There was a blindness about his eyes when he looked at Sean, like some panicked wild thing. Then the loudest thunderclap yet exploded with a sound sharp and startling as a rifle shot, and next moment Elijah was burrowing frantically against Sean, his entire body shaking uncontrollably.
"Oh Elijah," Sean said, pity and love filling his heart in equal measures, and without a second's thought, he scooped Elijah up in his arms and carried him to the back of the caravan. He lay down on the bed, still holding Elijah close - not that he could have done otherwise, for Elijah clung to him like a limpet. He made not a single sound, something Sean found more worrisome than if he'd sobbed and wailed. Sean didn't know what else to do but rock Elijah gently in his arms, one hand cupped protectively at the back of his skull, and croon nonsensical endearments into his dark hair as the full fury of the storm broke above and around them, rattling the windows and shaking the caravan from side to side.
After what seemed to Sean an eternity, the howling wind began to abate as the storm moved past. The thunder faded from a lion's roar to the hiss of a kitten, and the interior of the caravan brightened. Elijah's trembling gradually stopped, and he rested limp and exhausted in Sean's embrace.
"You okay?" Sean asked after a few minutes. He stroked the tumbled curls back from Elijah's warm forehead and pressed a kiss to it.
"I hate that you saw me lose it like that," Elijah whispered, breath damp against Sean's collarbone.
"You've seen me lose it a time or two, Elijah," Sean softly reminded him. "I'm only sorry you were affected so badly by the storm and I couldn't do more to help you get through it."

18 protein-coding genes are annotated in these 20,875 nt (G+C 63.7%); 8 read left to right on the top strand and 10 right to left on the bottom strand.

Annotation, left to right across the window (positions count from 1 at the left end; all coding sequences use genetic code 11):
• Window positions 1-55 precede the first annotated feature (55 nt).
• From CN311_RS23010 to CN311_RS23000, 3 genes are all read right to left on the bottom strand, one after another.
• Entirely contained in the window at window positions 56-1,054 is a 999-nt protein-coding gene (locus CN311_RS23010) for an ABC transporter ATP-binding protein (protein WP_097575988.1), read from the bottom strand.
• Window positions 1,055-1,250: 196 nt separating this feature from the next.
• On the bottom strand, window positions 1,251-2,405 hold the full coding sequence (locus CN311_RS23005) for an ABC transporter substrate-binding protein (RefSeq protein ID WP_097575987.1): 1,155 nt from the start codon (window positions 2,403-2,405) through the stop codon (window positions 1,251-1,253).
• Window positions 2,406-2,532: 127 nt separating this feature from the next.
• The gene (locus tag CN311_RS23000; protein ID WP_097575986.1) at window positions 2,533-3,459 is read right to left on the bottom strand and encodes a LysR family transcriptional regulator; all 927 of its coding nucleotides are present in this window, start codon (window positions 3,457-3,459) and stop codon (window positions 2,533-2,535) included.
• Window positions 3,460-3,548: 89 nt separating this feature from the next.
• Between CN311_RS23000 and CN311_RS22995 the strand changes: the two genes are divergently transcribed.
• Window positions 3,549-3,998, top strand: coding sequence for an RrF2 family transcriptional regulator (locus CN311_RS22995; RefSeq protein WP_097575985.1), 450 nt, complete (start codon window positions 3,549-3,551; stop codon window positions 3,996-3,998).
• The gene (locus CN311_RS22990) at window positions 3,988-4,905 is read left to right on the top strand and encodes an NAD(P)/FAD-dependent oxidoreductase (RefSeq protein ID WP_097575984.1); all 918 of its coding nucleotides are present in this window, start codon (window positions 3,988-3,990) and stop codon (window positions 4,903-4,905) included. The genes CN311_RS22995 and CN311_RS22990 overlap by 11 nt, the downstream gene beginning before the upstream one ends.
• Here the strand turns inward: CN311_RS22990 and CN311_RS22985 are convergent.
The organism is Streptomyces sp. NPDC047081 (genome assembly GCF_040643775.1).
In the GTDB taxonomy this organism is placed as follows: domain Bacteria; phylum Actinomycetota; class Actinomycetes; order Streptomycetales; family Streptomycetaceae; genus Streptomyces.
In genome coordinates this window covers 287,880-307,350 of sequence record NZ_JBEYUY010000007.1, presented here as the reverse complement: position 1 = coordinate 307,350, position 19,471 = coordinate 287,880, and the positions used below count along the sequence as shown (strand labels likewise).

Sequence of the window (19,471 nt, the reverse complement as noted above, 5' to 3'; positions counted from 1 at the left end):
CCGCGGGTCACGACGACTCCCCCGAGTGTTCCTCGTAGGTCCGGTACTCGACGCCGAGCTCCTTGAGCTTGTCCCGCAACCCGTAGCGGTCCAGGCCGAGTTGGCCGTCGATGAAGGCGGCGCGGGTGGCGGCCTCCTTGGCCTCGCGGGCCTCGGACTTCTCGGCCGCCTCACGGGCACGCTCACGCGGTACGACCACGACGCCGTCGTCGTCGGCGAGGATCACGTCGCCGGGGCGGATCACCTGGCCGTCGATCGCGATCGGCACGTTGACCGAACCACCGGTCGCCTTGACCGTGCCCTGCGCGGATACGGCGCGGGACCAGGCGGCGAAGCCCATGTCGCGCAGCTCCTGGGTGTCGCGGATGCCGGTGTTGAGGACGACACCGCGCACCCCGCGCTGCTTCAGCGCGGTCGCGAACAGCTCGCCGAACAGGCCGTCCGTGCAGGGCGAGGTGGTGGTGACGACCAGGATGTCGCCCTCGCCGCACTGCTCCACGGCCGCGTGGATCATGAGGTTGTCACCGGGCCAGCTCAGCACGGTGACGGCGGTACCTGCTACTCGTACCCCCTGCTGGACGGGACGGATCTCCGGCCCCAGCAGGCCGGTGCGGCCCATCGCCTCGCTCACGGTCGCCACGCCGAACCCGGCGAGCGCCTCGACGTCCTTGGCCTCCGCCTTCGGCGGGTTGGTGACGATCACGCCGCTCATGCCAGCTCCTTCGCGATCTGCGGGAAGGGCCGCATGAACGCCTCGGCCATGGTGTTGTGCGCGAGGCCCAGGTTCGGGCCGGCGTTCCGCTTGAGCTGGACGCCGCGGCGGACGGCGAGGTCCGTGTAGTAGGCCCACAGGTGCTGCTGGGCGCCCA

"Oh Sean, that's not true. You did help, believe me." Elijah raised his head; though his eyes held a lingering trace of remembered fear, they were clear again. He cupped his palm around Sean's cheek, cherishing it. "You didn't judge me. You didn't make fun of me or tell me to grow up and get over it. You have no idea how much that means to me."
"Are you telling me someone has actually given you grief about it?" Sean was appalled, and starting to understand why Elijah had tried to gut it out.
"My dad for one. Don't you know guys aren't supposed to be sissies about stuff like thunderstorms?" Elijah said with some bitterness. "Someone might actually think they're gay."
Anger surged up inside Sean. He knew Elijah was estranged from his father, who disapproved of both his music career and his sexuality, but every new tidbit that Elijah shared sent Sean's blood pressure rising. With some difficulty he tamped down the anger and said with forced lightness, "Guess we both hit the insensitive asshole dad lottery, huh?"
"Big time," Elijah agreed.
"More fool them, I say, 'cause if you ask me, we're pretty fan-fucking-tastic."
Elijah smiled, a genuine smile that touched his eyes this time. "Two unemployed gay guys kicking around Europe in a caravan, living hand to mouth?"
"Hey, I hear it's what all the fan-fucking-tastic gay guys are doing these days," Sean quipped. "And speaking of hand to mouth, we've got some fabulous panna cotta waiting for us in the fridge. I don't know about you, but I could do with a sugar boost right now. We can open that magnum of champagne we've been saving, too."
"We'll get drunk and I'll play you bawdy songs on the guitar," Elijah said.
Sean laughed. "Sounds like a plan."
They disentangled and got up, and Elijah ran to draw back the curtains. The sun poured in, glad and golden, and chased the last lingering shadows away.